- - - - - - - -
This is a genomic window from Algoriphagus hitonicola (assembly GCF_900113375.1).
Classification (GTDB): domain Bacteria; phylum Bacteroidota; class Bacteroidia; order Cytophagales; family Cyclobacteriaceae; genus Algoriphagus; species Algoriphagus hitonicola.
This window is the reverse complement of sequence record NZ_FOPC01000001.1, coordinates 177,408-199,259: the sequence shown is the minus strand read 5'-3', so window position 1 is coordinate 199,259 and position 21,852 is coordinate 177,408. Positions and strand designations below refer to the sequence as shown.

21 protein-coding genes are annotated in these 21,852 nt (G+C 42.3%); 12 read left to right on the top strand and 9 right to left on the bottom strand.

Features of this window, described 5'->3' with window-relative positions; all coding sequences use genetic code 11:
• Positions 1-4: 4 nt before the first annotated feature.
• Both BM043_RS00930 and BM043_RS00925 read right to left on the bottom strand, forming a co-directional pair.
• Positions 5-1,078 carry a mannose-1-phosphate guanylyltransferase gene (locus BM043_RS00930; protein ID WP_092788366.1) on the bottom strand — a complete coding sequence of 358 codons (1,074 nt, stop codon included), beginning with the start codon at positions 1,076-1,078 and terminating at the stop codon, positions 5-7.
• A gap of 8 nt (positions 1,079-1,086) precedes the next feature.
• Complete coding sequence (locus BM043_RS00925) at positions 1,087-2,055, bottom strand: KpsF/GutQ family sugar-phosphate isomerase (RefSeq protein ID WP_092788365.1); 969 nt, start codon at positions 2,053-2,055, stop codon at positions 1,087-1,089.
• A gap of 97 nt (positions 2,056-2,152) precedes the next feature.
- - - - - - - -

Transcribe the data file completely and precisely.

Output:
This is a genomic window from Algoriphagus hitonicola (assembly GCF_900113375.1).
Classification (GTDB): domain Bacteria; phylum Bacteroidota; class Bacteroidia; order Cytophagales; family Cyclobacteriaceae; genus Algoriphagus; species Algoriphagus hitonicola.
This window is the reverse complement of sequence record NZ_FOPC01000001.1, coordinates 177,408-199,259: the sequence shown is the minus strand read 5'-3', so window position 1 is coordinate 199,259 and position 21,852 is coordinate 177,408. Positions and strand designations below refer to the sequence as shown.

21 protein-coding genes are annotated in these 21,852 nt (G+C 42.3%); 12 read left to right on the top strand and 9 right to left on the bottom strand.

Features of this window, described 5'->3' with window-relative positions; all coding sequences use genetic code 11:
• Positions 1-4: 4 nt before the first annotated feature.
• Both BM043_RS00930 and BM043_RS00925 read right to left on the bottom strand, forming a co-directional pair.
• Positions 5-1,078 carry a mannose-1-phosphate guanylyltransferase gene (locus BM043_RS00930; protein ID WP_092788366.1) on the bottom strand — a complete coding sequence of 358 codons (1,074 nt, stop codon included), beginning with the start codon at positions 1,076-1,078 and terminating at the stop codon, positions 5-7.
• A gap of 8 nt (positions 1,079-1,086) precedes the next feature.
• Complete coding sequence (locus BM043_RS00925) at positions 1,087-2,055, bottom strand: KpsF/GutQ family sugar-phosphate isomerase (RefSeq protein ID WP_092788365.1); 969 nt, start codon at positions 2,053-2,055, stop codon at positions 1,087-1,089.
• A gap of 97 nt (positions 2,056-2,152) precedes the next feature.